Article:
*** Submitted by Leslie
I decided to quit drinking 6 months ago. Actually, I decided to quit years ago, but I actually stopped 6 months ago. It is the holiday season and I must admit it is hard right now. When the darkness falls and the candles are softly glowing, fire snaps and crackles from the fireplace, white lights twinkling on the tree; what would be more perfect than the oaken scent of a golden chardonnay swimming in sparkling glass with a long delicate stem. OK, in reality, I would have found a reason to ‘celebrate’ well before the sun set. By evening, I would be on my third, lacking the motivation to fetch wood for the fireplace. I might switch over to a proper wine glass near dinner time, but a tumbler has been a more discreet option for the afternoon. Honestly, I don’t care if the wine is chilled or not, and I won’t stop at a glass. I will more likely nearly polish off a 1.5 liter before I fall asleep on the couch ‘watching’ SNL or some other show I won’t quite remember in the morning.
This drunkenness doesn’t suit me. This is not what I aspire to be as a wife, as a mom, as a daughter, as a friend, as me. I don’t feel authentic or whole and I haven’t for a long while. Truly, I am an imposter who pretends to be a social drinker, always lively and fun to be around. But when I wake to a foggy head, grateful that my tolerance has mitigated a full blown hangover, I am afraid. Who noticed how much I drank? Did I say anything stupid or offensive? Did I slur, did I stumble, did I fall? Is my husband annoyed or disappointed, even embarrassed? Am I the topic of conversation amongst my friends? And scariest of all, did my kids know I was drunk?
We are a beautiful family. How dare I continue to take the risk of delivering the damage of alcoholism. I have driven drunk, I have passed out on the couch at night, awoken by the warmth of my piss soaking through the cushions. I have crawled in with one of my boys for a quick good night snuggle, trying to avert the direct current of my wine stained breath, only to wake beside him in the morning, still in my clothes from the day before. I want to believe that they are young enough to not quite notice, to believe my explanations. I want to believe that all of the love and goodness of our family has outweighed any impact from my drinking.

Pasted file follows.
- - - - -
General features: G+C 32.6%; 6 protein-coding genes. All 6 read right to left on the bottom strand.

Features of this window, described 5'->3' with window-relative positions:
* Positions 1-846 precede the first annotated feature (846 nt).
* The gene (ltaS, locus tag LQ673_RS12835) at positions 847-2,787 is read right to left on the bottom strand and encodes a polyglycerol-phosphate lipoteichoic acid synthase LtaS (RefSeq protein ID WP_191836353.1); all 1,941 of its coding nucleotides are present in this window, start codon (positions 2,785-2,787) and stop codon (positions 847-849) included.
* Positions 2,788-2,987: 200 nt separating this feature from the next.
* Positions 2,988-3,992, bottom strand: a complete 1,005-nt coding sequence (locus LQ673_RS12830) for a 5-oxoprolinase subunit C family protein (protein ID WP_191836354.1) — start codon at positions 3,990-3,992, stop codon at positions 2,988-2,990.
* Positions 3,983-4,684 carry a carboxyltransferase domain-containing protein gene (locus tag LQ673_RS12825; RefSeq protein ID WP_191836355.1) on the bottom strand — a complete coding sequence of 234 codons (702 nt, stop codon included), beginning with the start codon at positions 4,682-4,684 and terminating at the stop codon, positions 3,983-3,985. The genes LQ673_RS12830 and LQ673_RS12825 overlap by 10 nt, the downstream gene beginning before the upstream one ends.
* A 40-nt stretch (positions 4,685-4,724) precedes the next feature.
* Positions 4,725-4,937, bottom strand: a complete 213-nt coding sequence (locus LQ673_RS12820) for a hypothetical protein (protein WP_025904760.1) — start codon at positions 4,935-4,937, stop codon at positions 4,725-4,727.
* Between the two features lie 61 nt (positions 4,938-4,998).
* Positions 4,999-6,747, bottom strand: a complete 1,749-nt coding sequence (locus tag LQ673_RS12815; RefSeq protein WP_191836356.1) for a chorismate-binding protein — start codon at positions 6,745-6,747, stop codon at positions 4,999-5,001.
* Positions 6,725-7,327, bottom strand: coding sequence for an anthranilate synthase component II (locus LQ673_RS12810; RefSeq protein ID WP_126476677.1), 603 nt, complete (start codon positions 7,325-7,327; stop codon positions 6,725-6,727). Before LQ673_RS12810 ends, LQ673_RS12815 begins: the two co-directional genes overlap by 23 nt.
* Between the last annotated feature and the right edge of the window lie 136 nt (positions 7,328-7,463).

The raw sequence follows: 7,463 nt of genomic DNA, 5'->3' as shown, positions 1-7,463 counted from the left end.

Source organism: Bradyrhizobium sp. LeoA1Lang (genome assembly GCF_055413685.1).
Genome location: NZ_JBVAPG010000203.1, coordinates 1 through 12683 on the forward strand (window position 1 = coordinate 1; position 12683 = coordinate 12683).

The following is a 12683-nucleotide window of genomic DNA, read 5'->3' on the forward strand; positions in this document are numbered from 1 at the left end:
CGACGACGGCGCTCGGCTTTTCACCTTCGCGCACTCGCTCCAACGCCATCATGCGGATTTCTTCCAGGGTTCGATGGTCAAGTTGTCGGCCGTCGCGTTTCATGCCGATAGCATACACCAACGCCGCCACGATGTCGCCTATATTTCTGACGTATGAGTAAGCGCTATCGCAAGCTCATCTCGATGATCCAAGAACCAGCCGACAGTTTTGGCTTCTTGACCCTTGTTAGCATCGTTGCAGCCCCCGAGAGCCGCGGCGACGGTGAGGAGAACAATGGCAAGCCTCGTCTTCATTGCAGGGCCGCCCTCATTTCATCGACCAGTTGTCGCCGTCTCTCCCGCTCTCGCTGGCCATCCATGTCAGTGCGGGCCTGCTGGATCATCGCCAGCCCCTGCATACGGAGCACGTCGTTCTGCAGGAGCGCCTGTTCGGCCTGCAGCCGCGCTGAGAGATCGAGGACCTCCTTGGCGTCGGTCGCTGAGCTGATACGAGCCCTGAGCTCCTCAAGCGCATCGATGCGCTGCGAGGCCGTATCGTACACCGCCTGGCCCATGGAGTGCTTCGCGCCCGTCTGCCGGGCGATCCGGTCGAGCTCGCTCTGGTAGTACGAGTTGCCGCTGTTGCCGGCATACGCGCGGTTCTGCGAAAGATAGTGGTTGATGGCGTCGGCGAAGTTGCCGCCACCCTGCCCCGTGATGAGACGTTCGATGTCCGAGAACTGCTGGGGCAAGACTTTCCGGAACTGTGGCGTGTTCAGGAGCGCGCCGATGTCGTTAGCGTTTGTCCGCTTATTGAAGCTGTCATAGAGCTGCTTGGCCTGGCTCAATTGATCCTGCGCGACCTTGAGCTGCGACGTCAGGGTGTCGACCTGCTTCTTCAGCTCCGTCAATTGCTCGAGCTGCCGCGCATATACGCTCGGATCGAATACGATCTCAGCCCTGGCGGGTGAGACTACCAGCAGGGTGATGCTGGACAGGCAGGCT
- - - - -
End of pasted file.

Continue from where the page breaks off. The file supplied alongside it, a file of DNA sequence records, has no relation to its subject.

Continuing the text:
And so I find myself here on a therapist’s couch, keenly aware that I am running out of time as an imposter. I am on the verge of being discovered by everyone around me, from me and within me. I know people are starting to talk and it pisses me off. As I sit here today, talking once again with my therapist about my intention to stop drinking, he asks the million dollar question. “What is it going to take for you to move from this place of contemplating sobriety to actually achieving sobriety?” I stop breathing and drop my face to my trembling hands. In that moment, I see my little boy’s face looking at me with confusion and sadness in his eyes. “Mommy, why do you drink so much wine?” he asks my panicked soul. With my breath I release my tears, my fears, my denial and all of my resistance. My time has run out, I will do whatever it takes to be stop drinking.
So I find myself here on this December eve, romanticizing the allure of golden, oaky chardonnay and I ask myself “who am I to flirt with such fantasy?” I remember with gratitude that I lost that privilege long ago.
Today, December 6th 2010, marks the anniversary of 6 months of sobriety.